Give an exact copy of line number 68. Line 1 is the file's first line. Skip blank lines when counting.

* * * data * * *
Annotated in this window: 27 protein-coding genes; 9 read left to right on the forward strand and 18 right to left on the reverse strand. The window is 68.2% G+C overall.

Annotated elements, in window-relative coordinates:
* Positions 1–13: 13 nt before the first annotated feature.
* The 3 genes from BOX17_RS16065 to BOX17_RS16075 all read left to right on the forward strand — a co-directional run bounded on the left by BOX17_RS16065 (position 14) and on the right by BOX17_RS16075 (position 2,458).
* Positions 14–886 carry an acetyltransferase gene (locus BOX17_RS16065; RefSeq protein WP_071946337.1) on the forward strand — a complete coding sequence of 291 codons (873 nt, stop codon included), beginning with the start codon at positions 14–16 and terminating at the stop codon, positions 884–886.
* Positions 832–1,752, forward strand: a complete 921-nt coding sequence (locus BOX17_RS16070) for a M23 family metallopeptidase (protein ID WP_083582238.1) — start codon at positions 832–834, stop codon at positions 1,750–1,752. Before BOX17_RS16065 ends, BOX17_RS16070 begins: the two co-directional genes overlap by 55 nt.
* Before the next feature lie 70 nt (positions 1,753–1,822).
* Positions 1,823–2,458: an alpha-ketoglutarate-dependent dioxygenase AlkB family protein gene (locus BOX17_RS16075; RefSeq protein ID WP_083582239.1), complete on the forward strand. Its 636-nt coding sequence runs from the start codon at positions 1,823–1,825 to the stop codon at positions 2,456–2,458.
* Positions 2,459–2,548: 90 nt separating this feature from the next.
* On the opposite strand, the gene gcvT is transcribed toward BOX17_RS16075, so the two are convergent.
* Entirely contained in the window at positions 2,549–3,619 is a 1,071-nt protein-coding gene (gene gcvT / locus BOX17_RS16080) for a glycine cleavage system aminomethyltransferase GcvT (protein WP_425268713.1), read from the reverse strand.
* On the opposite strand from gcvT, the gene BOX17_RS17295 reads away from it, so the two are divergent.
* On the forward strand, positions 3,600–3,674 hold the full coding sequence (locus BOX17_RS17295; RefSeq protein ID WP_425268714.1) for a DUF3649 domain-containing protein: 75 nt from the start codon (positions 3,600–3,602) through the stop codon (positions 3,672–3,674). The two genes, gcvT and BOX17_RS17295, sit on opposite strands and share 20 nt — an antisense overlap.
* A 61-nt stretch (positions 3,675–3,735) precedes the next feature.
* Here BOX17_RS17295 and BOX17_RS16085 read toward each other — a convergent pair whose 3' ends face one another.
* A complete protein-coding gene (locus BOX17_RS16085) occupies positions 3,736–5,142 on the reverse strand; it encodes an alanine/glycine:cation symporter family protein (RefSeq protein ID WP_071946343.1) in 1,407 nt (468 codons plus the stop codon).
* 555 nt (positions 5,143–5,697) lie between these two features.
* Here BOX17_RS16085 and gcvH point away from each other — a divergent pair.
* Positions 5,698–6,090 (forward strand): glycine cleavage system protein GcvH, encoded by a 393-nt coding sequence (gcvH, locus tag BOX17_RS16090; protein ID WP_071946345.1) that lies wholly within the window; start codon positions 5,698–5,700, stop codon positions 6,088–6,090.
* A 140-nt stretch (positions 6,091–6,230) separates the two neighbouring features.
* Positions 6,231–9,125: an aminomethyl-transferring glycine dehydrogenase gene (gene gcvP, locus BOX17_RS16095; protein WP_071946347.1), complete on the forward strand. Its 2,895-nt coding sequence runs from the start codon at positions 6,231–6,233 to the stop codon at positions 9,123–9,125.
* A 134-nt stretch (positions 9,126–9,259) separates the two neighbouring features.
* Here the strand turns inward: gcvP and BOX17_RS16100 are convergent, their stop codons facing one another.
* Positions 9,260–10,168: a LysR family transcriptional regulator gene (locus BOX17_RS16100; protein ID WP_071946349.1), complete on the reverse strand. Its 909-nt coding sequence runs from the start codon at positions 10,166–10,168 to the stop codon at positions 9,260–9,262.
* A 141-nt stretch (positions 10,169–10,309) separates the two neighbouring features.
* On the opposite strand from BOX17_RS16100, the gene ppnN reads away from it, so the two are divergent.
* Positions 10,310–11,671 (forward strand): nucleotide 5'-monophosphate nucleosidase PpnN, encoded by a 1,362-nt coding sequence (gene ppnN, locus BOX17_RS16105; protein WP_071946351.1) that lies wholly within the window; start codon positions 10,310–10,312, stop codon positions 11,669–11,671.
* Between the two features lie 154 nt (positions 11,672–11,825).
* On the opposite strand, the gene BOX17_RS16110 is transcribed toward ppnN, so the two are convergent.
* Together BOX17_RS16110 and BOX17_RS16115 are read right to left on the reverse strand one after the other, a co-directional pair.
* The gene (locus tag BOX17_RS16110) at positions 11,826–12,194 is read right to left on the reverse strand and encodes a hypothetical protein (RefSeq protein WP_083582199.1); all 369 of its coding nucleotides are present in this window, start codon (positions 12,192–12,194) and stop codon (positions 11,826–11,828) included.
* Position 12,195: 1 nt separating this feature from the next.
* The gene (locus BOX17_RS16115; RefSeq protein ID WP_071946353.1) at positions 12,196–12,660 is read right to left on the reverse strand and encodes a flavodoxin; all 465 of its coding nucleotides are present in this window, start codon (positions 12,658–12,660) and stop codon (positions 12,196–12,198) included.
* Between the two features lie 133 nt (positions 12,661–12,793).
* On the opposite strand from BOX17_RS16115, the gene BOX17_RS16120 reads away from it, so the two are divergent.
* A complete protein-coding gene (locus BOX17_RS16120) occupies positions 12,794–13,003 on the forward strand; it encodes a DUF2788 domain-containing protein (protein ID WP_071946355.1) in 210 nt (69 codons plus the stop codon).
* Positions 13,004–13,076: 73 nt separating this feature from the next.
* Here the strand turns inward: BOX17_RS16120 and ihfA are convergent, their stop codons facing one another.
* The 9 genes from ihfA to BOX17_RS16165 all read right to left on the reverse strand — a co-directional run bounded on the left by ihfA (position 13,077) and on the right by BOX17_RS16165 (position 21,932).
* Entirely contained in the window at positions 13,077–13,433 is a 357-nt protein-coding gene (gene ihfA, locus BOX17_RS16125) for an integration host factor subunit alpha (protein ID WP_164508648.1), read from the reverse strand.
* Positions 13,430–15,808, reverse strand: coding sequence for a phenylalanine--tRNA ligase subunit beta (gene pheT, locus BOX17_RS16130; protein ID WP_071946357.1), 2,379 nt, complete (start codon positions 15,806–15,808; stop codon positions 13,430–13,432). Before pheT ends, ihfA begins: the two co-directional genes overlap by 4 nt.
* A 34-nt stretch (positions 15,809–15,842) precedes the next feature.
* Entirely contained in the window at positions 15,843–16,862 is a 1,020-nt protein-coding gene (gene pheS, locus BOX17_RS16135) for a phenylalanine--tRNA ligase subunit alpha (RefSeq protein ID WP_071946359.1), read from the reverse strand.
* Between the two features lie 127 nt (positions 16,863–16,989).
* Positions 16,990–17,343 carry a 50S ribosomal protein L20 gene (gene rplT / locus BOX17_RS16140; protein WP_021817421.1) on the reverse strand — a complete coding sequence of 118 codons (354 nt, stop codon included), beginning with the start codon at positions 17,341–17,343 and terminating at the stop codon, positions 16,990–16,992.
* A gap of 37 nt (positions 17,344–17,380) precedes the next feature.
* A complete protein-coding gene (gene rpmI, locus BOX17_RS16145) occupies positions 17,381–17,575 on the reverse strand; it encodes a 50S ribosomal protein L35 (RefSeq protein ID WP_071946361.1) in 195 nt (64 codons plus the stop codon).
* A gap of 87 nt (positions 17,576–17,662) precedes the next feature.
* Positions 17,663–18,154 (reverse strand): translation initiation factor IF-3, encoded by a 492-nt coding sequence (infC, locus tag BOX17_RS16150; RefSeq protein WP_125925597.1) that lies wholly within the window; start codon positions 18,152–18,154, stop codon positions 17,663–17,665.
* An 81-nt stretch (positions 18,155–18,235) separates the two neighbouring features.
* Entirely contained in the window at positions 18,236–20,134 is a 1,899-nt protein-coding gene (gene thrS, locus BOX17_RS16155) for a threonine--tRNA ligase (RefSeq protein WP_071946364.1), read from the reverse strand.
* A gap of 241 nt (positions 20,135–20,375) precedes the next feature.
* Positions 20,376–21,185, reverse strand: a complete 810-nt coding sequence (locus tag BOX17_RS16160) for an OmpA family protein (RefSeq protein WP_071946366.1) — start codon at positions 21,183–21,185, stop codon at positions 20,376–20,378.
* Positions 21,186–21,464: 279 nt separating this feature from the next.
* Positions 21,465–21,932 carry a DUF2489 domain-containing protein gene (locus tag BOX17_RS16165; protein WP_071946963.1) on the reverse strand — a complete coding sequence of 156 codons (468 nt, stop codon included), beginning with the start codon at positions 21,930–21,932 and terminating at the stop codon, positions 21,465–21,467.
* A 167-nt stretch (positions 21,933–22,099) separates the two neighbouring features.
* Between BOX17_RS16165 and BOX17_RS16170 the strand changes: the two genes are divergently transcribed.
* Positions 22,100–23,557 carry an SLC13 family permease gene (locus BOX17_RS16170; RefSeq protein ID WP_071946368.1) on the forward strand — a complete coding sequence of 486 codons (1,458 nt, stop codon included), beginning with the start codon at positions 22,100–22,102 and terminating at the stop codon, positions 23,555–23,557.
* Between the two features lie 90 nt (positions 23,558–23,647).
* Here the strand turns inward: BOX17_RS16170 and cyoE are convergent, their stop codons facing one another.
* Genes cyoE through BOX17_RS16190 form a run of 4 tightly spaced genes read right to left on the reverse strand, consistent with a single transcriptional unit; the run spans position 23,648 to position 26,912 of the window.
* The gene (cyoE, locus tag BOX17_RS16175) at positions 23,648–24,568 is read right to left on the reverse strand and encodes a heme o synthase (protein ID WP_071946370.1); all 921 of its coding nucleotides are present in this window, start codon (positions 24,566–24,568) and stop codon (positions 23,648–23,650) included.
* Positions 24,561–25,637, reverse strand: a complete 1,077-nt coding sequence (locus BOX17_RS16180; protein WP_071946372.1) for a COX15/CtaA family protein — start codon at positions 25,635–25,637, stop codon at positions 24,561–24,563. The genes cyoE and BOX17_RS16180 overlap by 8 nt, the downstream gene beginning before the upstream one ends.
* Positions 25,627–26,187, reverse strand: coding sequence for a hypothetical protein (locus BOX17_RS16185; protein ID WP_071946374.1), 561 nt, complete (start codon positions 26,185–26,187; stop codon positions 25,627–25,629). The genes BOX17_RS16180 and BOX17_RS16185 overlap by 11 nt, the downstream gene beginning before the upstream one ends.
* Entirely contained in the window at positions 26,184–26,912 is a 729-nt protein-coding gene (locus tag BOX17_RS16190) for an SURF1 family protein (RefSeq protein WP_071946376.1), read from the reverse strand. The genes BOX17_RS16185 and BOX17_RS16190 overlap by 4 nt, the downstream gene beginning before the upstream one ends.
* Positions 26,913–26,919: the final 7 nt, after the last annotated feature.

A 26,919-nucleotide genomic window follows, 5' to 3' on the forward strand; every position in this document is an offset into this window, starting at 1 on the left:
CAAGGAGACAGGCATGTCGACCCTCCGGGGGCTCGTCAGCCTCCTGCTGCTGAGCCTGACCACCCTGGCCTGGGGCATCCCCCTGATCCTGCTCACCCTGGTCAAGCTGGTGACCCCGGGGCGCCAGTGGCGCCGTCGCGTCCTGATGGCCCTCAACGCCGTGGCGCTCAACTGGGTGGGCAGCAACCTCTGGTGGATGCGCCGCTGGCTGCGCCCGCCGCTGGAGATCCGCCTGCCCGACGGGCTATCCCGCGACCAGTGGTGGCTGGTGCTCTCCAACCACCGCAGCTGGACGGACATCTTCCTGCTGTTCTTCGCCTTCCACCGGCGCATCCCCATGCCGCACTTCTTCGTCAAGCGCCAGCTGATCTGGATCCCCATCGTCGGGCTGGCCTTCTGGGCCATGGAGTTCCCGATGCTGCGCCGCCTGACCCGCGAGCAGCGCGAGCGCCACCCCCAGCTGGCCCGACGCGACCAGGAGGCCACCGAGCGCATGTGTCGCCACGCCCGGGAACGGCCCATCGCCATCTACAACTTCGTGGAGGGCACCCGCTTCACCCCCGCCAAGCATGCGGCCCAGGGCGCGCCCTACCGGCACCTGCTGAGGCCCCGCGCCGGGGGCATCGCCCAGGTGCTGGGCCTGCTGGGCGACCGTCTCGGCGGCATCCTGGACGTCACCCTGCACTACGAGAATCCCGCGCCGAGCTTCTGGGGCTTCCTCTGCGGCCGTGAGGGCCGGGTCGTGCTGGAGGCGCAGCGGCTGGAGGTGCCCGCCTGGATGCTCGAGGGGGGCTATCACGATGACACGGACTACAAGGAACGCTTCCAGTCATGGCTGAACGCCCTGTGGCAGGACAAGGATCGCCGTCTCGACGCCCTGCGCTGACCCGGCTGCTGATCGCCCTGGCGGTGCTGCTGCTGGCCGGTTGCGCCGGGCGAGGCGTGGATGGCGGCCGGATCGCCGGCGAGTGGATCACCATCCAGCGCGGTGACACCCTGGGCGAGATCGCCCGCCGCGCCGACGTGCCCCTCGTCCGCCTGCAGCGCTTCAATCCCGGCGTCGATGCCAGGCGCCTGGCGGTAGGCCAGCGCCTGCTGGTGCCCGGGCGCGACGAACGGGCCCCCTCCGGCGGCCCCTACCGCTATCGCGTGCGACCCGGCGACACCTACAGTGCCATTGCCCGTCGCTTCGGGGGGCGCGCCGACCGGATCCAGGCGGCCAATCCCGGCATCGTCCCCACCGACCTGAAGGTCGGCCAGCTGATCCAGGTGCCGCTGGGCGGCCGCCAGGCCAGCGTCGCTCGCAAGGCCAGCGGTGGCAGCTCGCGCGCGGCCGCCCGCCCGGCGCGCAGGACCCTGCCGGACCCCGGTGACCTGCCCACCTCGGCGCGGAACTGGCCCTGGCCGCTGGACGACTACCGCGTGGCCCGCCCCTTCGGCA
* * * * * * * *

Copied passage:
CAAGGAGACAGGCATGTCGACCCTCCGGGGGCTCGTCAGCCTCCTGCTGCTGAGCCTGACCACCCTGGCCTGGGGCATCCCCCTGATCCTGCTCACCCTGGTCAAGCTGGTGACCCCGGGGCGCCAGTGGCGCCGTCGCGTCCTGATGGCCCTCAACGCCGTGGCGCTCAACTGGGTGGGCAGCAACCTCTGGTGGATGCGCCGCTGGCTGCGCCCGCCGCTGGAGATCCGCCTGCCCGACGGGCTATCCCGCGACCAGTGGTGGCTGGTGCTCTCCAACCACCGCAGCTGGACGGACATCTTCCTGCTGTTCTTCGCCTTCCACCGGCGCATCCCCATGCCGCACTTCTTCGTCAAGCGCCAGCTGATCTGGATCCCCATCGTCGGGCTGGCCTTCTGGGCCATGGAGTTCCCGATGCTGCGCCGCCTGACCCGCGAGCAGCGCGAGCGCCACCCCCAGCTGGCCCGACGCGACCAGGAGGCCACCGAGCGCATGTGTCGCCACGCCCGGGAACGGCCCATCGCCATCTACAACTTCGTGGAGGGCACCCGCTTCACCCCCGCCAAGCATGCGGCCCAGGGCGCGCCCTACCGGCACCTGCTGAGGCCCCGCGCCGGGGGCATCGCCCAGGTGCTGGGCCTGCTGGGCGACCGTCTCGGCGGCATCCTGGACGTCACCCTGCACTACGAGAATCCCGCGCCGAGCTTCTGGGGCTTCCTCTGCGGCCGTGAGGGCCGGGTCGTGCTGGAGGCGCAGCGGCTGGAGGTGCCCGCCTGGATGCTCGAGGGGGGCTATCACGATGACACGGACTACAAGGAACGCTTCCAGTCATGGCTGAACGCCCTGTGGCAGGACAAGGATCGCCGTCTCGACGCCCTGCGCTGACCCGGCTGCTGATCGCCCTGGCGGTGCTGCTGCTGGCCGGTTGCGCCGGGCGAGGCGTGGATGGCGGCCGGATCGCCGGCGAGTGGATCACCATCCAGCGCGGTGACACCCTGGGCGAGATCGCCCGCCGCGCCGACGTGCCCCTCGTCCGCCTGCAGCGCTTCAATCCCGGCGTCGATGCCAGGCGCCTGGCGGTAGGCCAGCGCCTGCTGGTGCCCGGGCGCGACGAACGGGCCCCCTCCGGCGGCCCCTACCGCTATCGCGTGCGACCCGGCGACACCTACAGTGCCATTGCCCGTCGCTTCGGGGGGCGCGCCGACCGGATCCAGGCGGCCAATCCCGGCATCGTCCCCACCGACCTGAAGGTCGGCCAGCTGATCCAGGTGCCGCTGGGCGGCCGCCAGGCCAGCGTCGCTCGCAAGGCCAGCGGTGGCAGCTCGCGCGCGGCCGCCCGCCCGGCGCGCAGGACCCTGCCGGACCCCGGTGACCTGCCCACCTCGGCGCGGAACTGGCCCTGGCCGCTGGACGACTACCGCGTGGCCCGCCCCTTCGGCA